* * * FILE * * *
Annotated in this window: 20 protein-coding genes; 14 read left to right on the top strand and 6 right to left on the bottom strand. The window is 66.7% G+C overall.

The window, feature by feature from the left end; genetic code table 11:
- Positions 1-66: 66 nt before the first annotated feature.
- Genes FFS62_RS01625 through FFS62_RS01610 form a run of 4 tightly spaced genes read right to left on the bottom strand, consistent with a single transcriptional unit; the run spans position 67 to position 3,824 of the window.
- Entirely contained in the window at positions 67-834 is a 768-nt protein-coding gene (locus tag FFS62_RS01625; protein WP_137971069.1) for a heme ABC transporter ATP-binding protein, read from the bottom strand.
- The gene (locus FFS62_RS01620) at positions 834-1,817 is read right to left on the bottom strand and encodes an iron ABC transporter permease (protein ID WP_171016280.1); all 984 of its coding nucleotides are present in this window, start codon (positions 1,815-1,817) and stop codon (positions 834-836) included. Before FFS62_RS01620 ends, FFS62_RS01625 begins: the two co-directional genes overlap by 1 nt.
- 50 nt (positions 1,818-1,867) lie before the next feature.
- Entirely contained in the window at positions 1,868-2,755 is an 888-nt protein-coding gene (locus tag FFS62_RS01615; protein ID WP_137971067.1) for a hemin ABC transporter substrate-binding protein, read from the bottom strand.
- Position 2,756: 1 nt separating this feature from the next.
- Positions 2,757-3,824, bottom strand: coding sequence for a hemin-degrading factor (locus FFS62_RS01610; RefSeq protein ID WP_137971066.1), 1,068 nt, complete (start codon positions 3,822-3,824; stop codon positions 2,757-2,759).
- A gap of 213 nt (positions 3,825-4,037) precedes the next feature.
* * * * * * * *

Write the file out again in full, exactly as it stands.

Annotated in this window: 20 protein-coding genes; 14 read left to right on the top strand and 6 right to left on the bottom strand. The window is 66.7% G+C overall.

The window, feature by feature from the left end; genetic code table 11:
- Positions 1-66: 66 nt before the first annotated feature.
- Genes FFS62_RS01625 through FFS62_RS01610 form a run of 4 tightly spaced genes read right to left on the bottom strand, consistent with a single transcriptional unit; the run spans position 67 to position 3,824 of the window.
- Entirely contained in the window at positions 67-834 is a 768-nt protein-coding gene (locus tag FFS62_RS01625; protein WP_137971069.1) for a heme ABC transporter ATP-binding protein, read from the bottom strand.
- The gene (locus FFS62_RS01620) at positions 834-1,817 is read right to left on the bottom strand and encodes an iron ABC transporter permease (protein ID WP_171016280.1); all 984 of its coding nucleotides are present in this window, start codon (positions 1,815-1,817) and stop codon (positions 834-836) included. Before FFS62_RS01620 ends, FFS62_RS01625 begins: the two co-directional genes overlap by 1 nt.
- 50 nt (positions 1,818-1,867) lie before the next feature.
- Entirely contained in the window at positions 1,868-2,755 is an 888-nt protein-coding gene (locus tag FFS62_RS01615; protein ID WP_137971067.1) for a hemin ABC transporter substrate-binding protein, read from the bottom strand.
- Position 2,756: 1 nt separating this feature from the next.
- Positions 2,757-3,824, bottom strand: coding sequence for a hemin-degrading factor (locus FFS62_RS01610; RefSeq protein ID WP_137971066.1), 1,068 nt, complete (start codon positions 3,822-3,824; stop codon positions 2,757-2,759).
- A gap of 213 nt (positions 3,825-4,037) precedes the next feature.